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    Irvin Waller calls for governments to meet international standards of victim assistance and invest in preventing victimization.


Invest Now in Effective Prevention to Stop Harm from Personal Violence and Achieve Sustainable Development Goals

We have strong scientific knowledge and reasons to reduce violent crime in cities by 50% or more before 2030.  In the last thirty years, a Sea-Change has occurred in the growth of knowledge on what is effective in preventing crime and victimization.  This knowledge, and how to apply it, is  available in Smarter Crime Control, using government and inter-governmental sources, such as the World Health Organization (WHO). 

We now need a Sea-Change in investment in effective prevention in sectors such as schools, social services, public participation and health as well as problem solving policing and courts. Governments have resolved to prevent violence, and reduce its serious consequences, at WHO, UNODC, UN-Habitat, UNICEF and UN Women, such as in their new roadmap – INSPIRE.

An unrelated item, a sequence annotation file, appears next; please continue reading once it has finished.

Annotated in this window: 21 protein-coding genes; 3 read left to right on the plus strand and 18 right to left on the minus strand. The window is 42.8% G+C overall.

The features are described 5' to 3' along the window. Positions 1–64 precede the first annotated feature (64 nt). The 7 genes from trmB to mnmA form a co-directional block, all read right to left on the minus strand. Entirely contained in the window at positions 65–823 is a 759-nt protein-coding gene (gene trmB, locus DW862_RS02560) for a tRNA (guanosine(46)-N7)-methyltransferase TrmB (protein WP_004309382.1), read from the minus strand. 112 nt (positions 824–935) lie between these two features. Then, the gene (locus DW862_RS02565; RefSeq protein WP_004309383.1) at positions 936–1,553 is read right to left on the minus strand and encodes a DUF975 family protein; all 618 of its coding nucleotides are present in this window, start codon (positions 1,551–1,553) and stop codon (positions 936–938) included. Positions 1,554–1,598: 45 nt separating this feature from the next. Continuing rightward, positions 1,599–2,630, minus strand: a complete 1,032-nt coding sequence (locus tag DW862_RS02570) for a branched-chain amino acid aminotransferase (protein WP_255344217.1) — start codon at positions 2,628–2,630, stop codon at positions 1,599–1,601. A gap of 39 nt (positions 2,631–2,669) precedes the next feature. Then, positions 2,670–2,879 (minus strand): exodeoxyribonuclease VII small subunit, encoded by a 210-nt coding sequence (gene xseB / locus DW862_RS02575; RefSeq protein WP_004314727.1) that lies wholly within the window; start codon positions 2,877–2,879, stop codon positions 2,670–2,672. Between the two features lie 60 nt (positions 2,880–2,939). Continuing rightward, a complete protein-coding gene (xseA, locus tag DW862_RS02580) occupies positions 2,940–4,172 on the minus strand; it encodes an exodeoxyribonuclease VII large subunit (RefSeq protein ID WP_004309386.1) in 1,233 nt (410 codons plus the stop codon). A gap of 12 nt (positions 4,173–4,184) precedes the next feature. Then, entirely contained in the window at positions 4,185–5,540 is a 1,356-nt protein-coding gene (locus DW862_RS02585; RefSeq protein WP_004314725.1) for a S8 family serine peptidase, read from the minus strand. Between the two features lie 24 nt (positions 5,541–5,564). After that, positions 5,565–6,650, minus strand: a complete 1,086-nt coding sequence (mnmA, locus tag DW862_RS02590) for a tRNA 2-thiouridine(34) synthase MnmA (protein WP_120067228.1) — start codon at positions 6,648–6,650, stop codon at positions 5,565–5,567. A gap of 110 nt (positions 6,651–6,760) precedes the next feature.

But more is needed to overcome political inertia and false myths as well as foster the positive transformations to reduce personal violence significantly by 2030, consistent with the Sustainable Development Goals (SDG’s).

Sea-Change in Knowledge Available on Effective Prevention

Significant knowledge has accumulated from scientific evaluations of what investments have reduced crime and victimization.  This knowledge comes in part from experiments using random control trials – often in the USA or UK – and from scientific analysis of trends in crime.  It is easily accessible to experts from resources provided in the last ten years by prestigious organizations such as the WHO, US Department of Justice, and others.

But these sources are not easily applied without interpretation from those with skills in the application oINSPIREf evaluation and trend analysis.  Nevertheless, governments have agreed on resolutions at WHO, UNODC and UN-Habitat that call on all orders of government to transform their actions to harness this knowledge to reduce the number of citizens who are victims of crime and violence.